Fonterra shrugged off the effects of COVID-19 in many markets to record a $67 million rise in normalised earnings before income tax (EBIT).
Last year, they took out the Supreme Award at the East Coast Ballance Farm Environment Awards.
The couple noted, at the time, with farmers being looked at from all angles, they wanted to be role models for other dairy farmers so they can also do what’s right for the animals and the land.
The Dawson’s farm, Glenelg is somewhat unusual for a dairy farm in that some of the land is hilly. But the couple have retired about 30ha of land at the back of the farm, fenced the waterways and have even set up a nutrient trap to stop run-off going into their neighbour’s farm.
They have also dropped cow numbers, but their production is still well ahead of district and national averages. Their heifers are on once-a-day milking all year round and, from Christmas, the whole herd moves to OAD.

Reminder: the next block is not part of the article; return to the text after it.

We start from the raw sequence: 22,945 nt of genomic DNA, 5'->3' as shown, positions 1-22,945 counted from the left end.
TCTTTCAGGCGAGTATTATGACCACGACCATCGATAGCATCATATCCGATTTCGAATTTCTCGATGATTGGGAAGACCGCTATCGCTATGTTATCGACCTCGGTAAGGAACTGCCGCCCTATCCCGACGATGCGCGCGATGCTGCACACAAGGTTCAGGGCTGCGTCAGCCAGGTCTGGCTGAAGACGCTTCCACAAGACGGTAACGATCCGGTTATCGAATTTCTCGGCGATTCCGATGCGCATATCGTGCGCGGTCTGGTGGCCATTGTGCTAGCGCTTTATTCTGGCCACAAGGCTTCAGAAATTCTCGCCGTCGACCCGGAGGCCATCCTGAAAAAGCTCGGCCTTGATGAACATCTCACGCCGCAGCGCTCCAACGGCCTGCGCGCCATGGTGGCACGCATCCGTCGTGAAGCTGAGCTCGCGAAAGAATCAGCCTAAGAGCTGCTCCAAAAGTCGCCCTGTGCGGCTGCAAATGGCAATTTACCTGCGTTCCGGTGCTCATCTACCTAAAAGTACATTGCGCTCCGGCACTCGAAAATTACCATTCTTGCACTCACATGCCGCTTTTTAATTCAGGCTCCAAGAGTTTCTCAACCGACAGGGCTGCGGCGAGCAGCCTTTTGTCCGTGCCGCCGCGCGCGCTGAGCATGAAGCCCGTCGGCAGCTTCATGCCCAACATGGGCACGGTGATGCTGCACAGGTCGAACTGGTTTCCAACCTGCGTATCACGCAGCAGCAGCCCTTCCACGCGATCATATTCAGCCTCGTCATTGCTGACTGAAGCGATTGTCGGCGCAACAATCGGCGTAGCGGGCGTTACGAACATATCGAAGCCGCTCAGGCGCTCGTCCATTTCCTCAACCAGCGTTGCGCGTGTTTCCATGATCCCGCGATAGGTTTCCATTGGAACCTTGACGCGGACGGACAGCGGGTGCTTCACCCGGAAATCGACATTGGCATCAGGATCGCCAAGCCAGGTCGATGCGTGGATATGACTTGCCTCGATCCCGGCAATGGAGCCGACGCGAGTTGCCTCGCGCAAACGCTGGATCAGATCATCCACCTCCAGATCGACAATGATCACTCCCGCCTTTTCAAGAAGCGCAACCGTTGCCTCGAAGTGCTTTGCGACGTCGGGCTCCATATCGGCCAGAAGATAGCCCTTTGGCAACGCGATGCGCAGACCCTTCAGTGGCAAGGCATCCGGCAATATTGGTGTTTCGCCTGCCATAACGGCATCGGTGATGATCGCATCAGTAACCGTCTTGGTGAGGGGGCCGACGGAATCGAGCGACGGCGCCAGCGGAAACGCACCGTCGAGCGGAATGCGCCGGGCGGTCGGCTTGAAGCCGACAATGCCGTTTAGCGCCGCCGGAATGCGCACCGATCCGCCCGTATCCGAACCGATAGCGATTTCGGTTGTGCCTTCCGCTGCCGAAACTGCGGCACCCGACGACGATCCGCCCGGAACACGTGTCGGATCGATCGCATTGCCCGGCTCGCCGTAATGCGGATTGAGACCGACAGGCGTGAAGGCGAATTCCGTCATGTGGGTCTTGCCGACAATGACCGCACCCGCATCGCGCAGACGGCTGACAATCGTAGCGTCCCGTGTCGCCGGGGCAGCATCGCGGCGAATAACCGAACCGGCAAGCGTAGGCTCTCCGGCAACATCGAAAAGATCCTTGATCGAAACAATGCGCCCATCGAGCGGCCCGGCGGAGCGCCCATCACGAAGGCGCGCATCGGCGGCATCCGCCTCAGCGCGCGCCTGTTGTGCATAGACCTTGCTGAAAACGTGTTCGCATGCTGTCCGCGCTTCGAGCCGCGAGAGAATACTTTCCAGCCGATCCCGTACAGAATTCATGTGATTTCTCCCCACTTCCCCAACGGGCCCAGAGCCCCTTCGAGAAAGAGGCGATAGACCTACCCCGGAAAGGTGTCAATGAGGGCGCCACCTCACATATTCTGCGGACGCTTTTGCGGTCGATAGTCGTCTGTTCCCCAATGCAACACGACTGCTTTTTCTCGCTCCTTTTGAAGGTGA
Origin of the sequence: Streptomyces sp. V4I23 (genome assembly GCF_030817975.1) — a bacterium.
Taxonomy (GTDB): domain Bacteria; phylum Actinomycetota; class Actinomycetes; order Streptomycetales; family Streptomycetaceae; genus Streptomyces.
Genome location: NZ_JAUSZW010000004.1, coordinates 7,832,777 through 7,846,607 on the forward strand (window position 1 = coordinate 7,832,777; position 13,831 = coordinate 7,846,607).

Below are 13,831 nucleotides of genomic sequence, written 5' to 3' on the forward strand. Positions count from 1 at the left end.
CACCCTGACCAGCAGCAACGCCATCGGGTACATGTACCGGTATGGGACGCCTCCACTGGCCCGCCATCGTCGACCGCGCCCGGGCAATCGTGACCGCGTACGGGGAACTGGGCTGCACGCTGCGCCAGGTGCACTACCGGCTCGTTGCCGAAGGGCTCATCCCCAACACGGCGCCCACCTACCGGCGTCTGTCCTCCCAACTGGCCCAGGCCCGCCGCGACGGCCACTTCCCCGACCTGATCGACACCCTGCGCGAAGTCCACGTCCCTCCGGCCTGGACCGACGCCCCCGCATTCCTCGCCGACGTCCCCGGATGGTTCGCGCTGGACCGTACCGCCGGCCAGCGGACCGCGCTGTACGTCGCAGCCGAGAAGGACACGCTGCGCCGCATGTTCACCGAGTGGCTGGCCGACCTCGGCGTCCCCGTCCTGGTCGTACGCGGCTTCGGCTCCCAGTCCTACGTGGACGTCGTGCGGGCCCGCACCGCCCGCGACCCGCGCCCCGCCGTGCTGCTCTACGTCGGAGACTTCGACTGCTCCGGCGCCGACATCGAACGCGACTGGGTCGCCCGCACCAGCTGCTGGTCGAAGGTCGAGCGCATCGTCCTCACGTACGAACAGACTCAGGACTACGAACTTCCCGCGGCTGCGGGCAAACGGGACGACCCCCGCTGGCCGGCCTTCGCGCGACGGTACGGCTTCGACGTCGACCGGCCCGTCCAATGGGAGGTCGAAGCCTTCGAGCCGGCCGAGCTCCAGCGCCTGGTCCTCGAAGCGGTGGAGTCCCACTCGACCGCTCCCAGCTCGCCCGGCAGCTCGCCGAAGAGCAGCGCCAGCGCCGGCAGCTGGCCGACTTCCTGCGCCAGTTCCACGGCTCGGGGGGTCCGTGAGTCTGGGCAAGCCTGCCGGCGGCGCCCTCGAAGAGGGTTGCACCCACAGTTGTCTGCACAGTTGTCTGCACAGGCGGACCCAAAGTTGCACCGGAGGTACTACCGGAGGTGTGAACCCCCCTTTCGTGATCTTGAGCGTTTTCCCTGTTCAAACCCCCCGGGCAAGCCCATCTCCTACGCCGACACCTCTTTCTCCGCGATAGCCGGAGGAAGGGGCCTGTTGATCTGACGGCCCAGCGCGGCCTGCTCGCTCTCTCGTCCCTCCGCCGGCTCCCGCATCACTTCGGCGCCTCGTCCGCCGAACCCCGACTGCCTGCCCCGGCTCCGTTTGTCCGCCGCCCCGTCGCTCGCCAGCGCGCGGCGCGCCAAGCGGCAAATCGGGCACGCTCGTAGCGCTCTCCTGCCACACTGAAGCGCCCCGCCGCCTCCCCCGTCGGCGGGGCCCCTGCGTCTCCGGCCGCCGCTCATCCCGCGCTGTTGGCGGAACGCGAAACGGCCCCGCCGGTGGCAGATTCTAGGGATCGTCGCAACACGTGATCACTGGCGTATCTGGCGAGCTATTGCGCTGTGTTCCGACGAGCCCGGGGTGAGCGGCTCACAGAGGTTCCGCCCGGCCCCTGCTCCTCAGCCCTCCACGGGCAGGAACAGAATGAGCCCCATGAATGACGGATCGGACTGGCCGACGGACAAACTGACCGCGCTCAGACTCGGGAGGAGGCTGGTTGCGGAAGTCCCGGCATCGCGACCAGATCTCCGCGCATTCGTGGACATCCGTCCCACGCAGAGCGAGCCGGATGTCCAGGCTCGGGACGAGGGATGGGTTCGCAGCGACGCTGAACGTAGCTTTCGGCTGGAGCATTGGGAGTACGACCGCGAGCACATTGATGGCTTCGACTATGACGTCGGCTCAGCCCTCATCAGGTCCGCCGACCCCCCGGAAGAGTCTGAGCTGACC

Nick and Nicky Dawson have, from day one in their farming career, been committed to improving the environment on their property. From the first days in their sharemilking career they were buying root trainers and planting these strategically around the farm.
They have become, in every sense of the word, ‘model farmers’ having made what amounts to a lifetime commitment to best practice farming.
Fonterra chief executive Miles Hurrell congratulated the Dawsons for winning the award, and he also recognised the other finalists, Chris and Shelia Falconer and Michelle and Leighton Pye.
“These farmers are driving positive change in our industry and are great role models,” Hurrell says.
“As New Zealanders, farming is a big part of our way of life and agriculture is important to New Zealand’s success at home and abroad.
“What sets us apart is our pasture-based farms, our animal welfare practices, the ways we show care for our environment, our people, and our local communities.
“Nick and Nicky, along with the finalists, are great examples of this in action.”